To illustrate these phenomena: Some differentiate between Evangelical and Christian, overlapping only slightly, and specifying their definitions almost to the point that the two terms are mutually exclusive (as in “You can be a Christian, but not an Evangelical; or an Evangelical, but not a Christian.”) I used to differentiate between “heathen” and “pagan,” with the former term comprising all non-Christians and the latter denoting those who specifically adhere to one of the multitudes of non-Christian religious systems of belief and/or behavior. (Thus “all pagans are heathen, but not all heathen are pagans.”) Where both kinds of semantic confusion occur, with a growing roster of religious terms being affected, what options might there be? (An allusion to New Wine requiring New Wineskins here is almost irresistible. To understand why, feel free to visit Dr. Metzger’s work at this site: But we’re being serious now.)
I’ve written previously ( on Dr. Colin Gunton’s recommendation of semantic specialization in which “the capacity of language increases by a process of de-synonymy; that is, the process whereby two words which are in the beginning synonymous take on different shades of meaning, and are so able to perform different functions.” And the idea certainly applies here that, rather than seeking to narrow an existing term to exclude elements of its former semantic range, other words which have held virtually the same meaning could be used to specify the new, narrower range one intends to denote.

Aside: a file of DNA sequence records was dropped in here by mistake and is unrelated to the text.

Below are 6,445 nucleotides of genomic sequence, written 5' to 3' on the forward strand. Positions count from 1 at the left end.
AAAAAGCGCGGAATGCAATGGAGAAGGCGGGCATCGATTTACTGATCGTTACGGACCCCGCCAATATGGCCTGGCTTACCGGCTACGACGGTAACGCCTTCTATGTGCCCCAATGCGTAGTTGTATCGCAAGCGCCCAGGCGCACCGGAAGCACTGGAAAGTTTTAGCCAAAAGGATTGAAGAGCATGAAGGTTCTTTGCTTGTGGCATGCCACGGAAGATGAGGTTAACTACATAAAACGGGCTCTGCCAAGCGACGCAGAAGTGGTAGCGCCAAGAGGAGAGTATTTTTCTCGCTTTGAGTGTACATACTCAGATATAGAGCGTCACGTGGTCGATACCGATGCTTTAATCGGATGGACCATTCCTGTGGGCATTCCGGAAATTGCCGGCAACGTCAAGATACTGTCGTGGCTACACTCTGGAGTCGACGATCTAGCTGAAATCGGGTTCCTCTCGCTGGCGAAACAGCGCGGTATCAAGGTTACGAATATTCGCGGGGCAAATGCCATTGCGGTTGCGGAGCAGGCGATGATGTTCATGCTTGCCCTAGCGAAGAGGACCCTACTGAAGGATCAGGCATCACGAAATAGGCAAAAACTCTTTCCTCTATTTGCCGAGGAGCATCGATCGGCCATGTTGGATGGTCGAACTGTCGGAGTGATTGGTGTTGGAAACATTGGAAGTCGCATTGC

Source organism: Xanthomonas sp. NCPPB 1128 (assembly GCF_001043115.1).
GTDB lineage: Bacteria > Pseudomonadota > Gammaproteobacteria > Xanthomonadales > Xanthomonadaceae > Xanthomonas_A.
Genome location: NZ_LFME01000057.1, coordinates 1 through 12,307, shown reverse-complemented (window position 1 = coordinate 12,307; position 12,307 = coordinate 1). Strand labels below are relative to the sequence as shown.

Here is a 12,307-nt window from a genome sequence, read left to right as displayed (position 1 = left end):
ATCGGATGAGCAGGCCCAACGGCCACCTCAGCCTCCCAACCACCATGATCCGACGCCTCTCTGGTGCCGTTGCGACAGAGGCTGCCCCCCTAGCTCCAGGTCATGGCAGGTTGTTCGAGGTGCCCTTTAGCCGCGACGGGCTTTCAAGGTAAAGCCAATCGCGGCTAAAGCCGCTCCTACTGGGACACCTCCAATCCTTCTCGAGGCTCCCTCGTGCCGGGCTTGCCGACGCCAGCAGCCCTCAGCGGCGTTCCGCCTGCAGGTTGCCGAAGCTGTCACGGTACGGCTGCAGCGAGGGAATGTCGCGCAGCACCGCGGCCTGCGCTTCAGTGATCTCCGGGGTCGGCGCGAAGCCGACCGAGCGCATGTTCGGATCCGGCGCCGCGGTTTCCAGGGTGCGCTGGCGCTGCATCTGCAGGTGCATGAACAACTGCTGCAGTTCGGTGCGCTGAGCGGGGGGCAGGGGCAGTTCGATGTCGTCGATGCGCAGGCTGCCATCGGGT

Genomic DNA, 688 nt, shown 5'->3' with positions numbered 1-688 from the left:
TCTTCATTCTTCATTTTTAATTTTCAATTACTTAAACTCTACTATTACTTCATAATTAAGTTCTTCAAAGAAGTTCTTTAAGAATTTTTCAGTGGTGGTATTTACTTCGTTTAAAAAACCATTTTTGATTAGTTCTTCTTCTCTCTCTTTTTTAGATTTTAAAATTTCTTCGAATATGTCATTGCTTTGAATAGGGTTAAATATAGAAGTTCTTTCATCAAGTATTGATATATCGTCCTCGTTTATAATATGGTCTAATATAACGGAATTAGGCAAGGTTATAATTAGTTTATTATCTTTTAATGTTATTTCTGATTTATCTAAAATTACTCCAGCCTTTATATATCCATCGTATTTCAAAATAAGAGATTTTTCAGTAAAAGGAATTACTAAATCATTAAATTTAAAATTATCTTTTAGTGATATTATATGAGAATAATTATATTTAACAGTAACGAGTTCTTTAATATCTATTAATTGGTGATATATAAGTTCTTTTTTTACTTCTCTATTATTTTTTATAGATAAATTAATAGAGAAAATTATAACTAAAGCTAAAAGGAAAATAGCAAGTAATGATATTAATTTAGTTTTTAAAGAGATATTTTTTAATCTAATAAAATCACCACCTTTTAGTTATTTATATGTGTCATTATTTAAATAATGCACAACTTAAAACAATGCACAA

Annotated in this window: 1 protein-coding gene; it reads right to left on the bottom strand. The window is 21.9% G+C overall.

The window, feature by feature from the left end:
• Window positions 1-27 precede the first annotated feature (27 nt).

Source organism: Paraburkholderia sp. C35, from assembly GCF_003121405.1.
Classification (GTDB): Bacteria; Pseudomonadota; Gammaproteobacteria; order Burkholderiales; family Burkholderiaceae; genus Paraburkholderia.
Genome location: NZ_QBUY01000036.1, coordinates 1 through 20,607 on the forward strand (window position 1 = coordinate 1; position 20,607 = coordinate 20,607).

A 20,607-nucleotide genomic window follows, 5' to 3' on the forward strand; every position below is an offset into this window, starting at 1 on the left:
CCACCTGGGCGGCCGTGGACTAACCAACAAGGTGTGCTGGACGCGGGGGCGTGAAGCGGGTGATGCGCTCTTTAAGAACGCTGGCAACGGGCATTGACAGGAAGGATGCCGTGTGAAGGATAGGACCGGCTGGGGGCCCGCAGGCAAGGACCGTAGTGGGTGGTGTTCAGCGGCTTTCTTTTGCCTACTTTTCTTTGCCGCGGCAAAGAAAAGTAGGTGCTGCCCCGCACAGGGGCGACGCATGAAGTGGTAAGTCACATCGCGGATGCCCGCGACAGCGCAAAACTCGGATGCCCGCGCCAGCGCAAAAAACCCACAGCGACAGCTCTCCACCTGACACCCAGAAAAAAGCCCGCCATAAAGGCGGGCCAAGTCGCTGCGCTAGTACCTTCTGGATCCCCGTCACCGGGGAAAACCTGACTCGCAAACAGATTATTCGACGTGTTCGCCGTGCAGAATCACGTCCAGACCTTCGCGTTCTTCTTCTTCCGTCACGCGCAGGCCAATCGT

But I am suggesting another approach.
The Personal Paradigm
What purpose do our labels fulfill (whether Evangelical, Pagan, Buddhist, or Atheist; Liberal or Conservative; or even designations within the ever-growing list of initials of LGBTQIA, etc.)? I see three functions.
(1) Where our labels are specific and accurate, they categorize us for more rapid discrimination, either positively or negatives. (e.g., “I am a theologically conservative, Evangelical, non-dispensational, relatively Arminian and moderately Charismatic pastor, chaplain, counselor, and seminary professor. Want to hang out? Or not?”)
(2) Where they present a façade behind which we conceal our unique beliefs and behaviors, they help us to categorize others by their reaction to the stereotype we project. (“I’m a ‘born-again Christian.’ Want to make something of it?!”)
And (3) where they are intentionally nebulous, vaguely representing something that may or may not communicate our authentic belief and behavior, they afford us a plausible deniability, allowing us to sidestep criticism by deftly shifting our position within (or even outside) the semantic range we’ve chosen. (“Yes, I’m an Evangelical, but not that kind of Evangelical. I’d still like you to like me.”)
So, here’s my suggestion. Let’s drop the labels. Let’s not defend the territory of our semantic range-wars. Let’s address the substance instead. Let’s talk about what you and I believe, and what you and I do about those beliefs.
But let’s also accept that the result may be that we are forced to admit how much we agree on, and then we’d be compelled to try to figure out why. I think the commonality at the foundation of all of our differentiation might surprise, or even dismay us.
From one human™ to another, thanks for reading this far.